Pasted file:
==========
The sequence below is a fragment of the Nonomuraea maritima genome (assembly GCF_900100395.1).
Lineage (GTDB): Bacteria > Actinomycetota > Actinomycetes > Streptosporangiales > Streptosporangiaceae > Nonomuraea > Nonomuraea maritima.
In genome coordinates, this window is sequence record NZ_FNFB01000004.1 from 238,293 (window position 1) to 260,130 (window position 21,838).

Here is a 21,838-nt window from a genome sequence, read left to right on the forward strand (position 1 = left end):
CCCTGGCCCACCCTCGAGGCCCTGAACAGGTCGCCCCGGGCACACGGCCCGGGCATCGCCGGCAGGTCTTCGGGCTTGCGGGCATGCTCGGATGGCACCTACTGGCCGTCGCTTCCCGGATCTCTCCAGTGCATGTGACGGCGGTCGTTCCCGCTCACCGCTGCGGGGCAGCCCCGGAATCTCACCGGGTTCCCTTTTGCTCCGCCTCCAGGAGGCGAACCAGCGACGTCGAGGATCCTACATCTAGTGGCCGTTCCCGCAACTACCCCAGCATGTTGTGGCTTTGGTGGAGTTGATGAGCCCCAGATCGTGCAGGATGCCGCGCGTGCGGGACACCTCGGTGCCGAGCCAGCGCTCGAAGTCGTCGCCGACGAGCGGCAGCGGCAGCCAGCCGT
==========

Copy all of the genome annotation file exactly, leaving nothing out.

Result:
The sequence below is a fragment of the Nonomuraea maritima genome (assembly GCF_900100395.1).
Lineage (GTDB): Bacteria > Actinomycetota > Actinomycetes > Streptosporangiales > Streptosporangiaceae > Nonomuraea > Nonomuraea maritima.
In genome coordinates, this window is sequence record NZ_FNFB01000004.1 from 238,293 (window position 1) to 260,130 (window position 21,838).

Here is a 21,838-nt window from a genome sequence, read left to right on the forward strand (position 1 = left end):
CCCTGGCCCACCCTCGAGGCCCTGAACAGGTCGCCCCGGGCACACGGCCCGGGCATCGCCGGCAGGTCTTCGGGCTTGCGGGCATGCTCGGATGGCACCTACTGGCCGTCGCTTCCCGGATCTCTCCAGTGCATGTGACGGCGGTCGTTCCCGCTCACCGCTGCGGGGCAGCCCCGGAATCTCACCGGGTTCCCTTTTGCTCCGCCTCCAGGAGGCGAACCAGCGACGTCGAGGATCCTACATCTAGTGGCCGTTCCCGCAACTACCCCAGCATGTTGTGGCTTTGGTGGAGTTGATGAGCCCCAGATCGTGCAGGATGCCGCGCGTGCGGGACACCTCGGTGCCGAGCCAGCGCTCGAAGTCGTCGCCGACGAGCGGCAGCGGCAGCCAGCCGT